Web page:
Friday 27th February, 7-8pm
Great North Museum: Hancock, Newcastle
In 2013 a huge fireball streaked across the sky near the Russian city of Chelyabinsk – a dramatic reminder of the fact that space is not empty, and of the objects that occasionally fall to Earth.
Meteorites are rocks from space and can be fragments of asteroids, pieces of our planetary neighbours, and even remnants of the original primordial material from which the Earth and the solar system were formed 4.5 billion years ago. Some meteorites are therefore older than even the most primitive rocks and are indeed the oldest objects to be found on the surface of the Earth.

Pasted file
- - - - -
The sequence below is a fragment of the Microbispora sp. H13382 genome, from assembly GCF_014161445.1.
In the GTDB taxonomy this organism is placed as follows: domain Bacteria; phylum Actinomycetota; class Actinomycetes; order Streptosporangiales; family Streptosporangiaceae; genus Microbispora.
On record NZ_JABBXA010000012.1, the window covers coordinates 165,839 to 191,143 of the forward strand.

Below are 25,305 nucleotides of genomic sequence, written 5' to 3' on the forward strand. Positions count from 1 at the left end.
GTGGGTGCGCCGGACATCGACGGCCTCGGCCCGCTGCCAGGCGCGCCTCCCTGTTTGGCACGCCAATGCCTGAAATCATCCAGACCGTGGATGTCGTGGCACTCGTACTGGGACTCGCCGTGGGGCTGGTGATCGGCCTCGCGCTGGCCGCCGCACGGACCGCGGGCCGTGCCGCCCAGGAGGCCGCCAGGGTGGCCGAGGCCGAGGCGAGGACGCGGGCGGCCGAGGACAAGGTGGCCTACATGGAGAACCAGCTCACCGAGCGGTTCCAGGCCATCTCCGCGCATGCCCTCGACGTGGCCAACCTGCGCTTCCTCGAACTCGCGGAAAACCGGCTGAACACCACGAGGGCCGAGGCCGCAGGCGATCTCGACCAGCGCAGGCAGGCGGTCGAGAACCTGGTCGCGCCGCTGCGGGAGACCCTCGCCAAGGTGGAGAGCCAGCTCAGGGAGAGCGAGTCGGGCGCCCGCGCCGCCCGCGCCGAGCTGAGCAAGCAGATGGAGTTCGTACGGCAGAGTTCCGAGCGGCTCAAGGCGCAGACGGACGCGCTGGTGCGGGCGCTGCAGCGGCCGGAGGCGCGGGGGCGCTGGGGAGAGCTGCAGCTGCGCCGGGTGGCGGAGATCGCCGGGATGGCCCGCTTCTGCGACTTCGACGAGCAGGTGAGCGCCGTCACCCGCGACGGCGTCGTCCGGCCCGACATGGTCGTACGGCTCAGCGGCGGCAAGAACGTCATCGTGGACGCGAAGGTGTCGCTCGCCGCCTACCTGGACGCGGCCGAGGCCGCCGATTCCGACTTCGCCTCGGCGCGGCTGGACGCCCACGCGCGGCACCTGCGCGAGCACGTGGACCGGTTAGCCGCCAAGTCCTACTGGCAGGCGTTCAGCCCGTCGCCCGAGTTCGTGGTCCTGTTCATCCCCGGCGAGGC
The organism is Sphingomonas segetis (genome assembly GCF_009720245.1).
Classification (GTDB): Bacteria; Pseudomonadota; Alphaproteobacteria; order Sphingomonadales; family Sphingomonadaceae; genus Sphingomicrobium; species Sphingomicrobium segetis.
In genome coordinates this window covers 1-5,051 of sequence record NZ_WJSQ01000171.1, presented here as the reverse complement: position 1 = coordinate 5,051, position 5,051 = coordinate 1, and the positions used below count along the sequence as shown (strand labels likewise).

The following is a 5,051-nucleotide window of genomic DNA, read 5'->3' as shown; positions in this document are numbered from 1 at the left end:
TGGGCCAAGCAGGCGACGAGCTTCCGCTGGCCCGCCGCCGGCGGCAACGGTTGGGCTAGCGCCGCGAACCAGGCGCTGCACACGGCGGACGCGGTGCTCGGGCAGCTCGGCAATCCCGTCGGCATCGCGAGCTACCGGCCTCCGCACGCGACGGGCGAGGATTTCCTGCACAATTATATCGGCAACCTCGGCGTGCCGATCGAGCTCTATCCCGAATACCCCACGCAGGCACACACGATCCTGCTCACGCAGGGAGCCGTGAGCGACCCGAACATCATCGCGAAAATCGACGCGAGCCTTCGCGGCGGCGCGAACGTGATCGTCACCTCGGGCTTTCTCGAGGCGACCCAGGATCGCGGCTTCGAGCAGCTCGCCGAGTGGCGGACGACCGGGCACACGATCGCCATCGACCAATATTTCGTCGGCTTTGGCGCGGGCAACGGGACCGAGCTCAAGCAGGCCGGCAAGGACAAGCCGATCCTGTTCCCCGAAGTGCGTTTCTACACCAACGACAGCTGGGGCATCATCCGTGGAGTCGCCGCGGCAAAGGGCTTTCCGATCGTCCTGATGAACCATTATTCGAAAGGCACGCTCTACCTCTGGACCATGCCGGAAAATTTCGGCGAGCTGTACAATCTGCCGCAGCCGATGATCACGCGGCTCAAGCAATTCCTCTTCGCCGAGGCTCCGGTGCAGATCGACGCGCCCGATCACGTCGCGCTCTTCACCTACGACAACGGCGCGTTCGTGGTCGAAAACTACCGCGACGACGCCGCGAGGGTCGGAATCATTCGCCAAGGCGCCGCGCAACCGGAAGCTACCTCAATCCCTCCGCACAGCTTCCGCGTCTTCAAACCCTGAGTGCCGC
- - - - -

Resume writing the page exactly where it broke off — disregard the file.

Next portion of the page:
Alan will describe the different types of meteorites, their origins and how they come to fall to Earth. He will also examine what can be learned about the origins of the solar system and of the Earth itself, and about the most likely places in which meteorites are to be found.
Alan Cayless is a physics and astronomy lecturer with the Open University and also a former chairman of the Stirling Astronomical Society whose activities include preserving an observatory in the centre of the city.